Government To Inspect Orphanages
BY VAN ROEUN
The Social Affairs Ministry has begun carrying out inspections of child residential institutions nationwide, in a bid to ensure they are complying with the country's 1aws and human rights obligations.
The Social Affairs Ministry has begun carrying out inspections of child residential institutions nationwide, in a bid to ensure they are complying with the country's 1aws and human rights obligations. Unicef’s Cambodian representative, Richard Bridle, said last week that the number of children housed in institutions had more than double since 2005, while the number of institutions had risen from 153 to 269 in the same period.
Of the nearly 12,000 Children living in institutions, only 28 percent were parentless, raising concerns from a rights group that some operators use children solely to raise money.
Yesterday, Social Affairs Ministry spokesman lim El Djurado confirmed the figures, which will be released in an upcoming report produced by the ministry and Unicef. Out of concern for the safety of the children involved, Mr El Djurado said ministry officials recently started conducting inspections at each of the 269 orphanages across the country-including 21 institutions run by the government.
“We are undertaking inspections into the orphanages to find if they comply with the laws,” he said, adding that he did not know how long it would take to complete the checks. 'We are conducting inspections because we don't know how the children are treated. I believe [we will find that] some of the orphanages do not meet the required standards. If they don't, they will face closure.” Explaining the number of non-orphans living in institutions, Mr El Djurado said some had been placed in emergency care because of domestic violence or because of their families' Sheer poverty. But Tara Winkler, founder of the Battarnbang province-based Cambodian Children's Trust, which provides housing for 46 orphans, said poverty was not an ideal reason for sending children to orphanages.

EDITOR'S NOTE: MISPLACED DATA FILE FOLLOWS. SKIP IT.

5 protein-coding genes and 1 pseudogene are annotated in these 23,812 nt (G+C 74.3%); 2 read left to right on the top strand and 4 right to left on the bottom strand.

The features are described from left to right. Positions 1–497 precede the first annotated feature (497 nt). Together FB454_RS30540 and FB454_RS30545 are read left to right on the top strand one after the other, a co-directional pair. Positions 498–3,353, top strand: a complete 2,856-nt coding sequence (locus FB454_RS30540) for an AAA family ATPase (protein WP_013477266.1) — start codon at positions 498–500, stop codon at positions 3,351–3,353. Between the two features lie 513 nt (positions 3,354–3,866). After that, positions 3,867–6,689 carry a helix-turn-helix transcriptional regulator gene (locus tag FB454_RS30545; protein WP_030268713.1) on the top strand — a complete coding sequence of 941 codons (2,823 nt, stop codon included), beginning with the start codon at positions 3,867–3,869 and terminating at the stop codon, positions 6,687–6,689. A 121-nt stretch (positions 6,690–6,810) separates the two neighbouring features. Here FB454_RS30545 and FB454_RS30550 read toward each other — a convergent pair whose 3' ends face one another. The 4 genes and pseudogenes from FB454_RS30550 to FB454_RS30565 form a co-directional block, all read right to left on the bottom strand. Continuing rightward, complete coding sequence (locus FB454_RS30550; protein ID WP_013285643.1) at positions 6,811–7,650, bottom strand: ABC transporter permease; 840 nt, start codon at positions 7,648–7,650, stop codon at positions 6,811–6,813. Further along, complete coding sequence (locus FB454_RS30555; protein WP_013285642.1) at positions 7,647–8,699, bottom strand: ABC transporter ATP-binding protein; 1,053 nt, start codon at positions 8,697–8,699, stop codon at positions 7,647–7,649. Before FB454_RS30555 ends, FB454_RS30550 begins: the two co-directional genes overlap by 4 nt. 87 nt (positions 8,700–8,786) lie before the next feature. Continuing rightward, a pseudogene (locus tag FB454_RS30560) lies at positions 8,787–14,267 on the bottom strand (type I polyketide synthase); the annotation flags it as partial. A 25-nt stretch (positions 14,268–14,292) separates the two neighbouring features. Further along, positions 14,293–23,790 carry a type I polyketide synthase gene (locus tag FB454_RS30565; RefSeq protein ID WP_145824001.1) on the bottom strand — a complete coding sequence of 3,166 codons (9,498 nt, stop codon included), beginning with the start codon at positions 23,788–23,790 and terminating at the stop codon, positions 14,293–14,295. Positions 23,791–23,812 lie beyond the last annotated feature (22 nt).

Ms Wmkler said she started CCT in 2007 after rescuing 14 children from another orphanage in Battambang, where they had been abused. “We are not taking kids anymore. We are focusing on working with poor families to help them keep their family together,” she said.
Ms Winkler said she was aware of several institutions where children were treated as commodities and where corruption was rampant.
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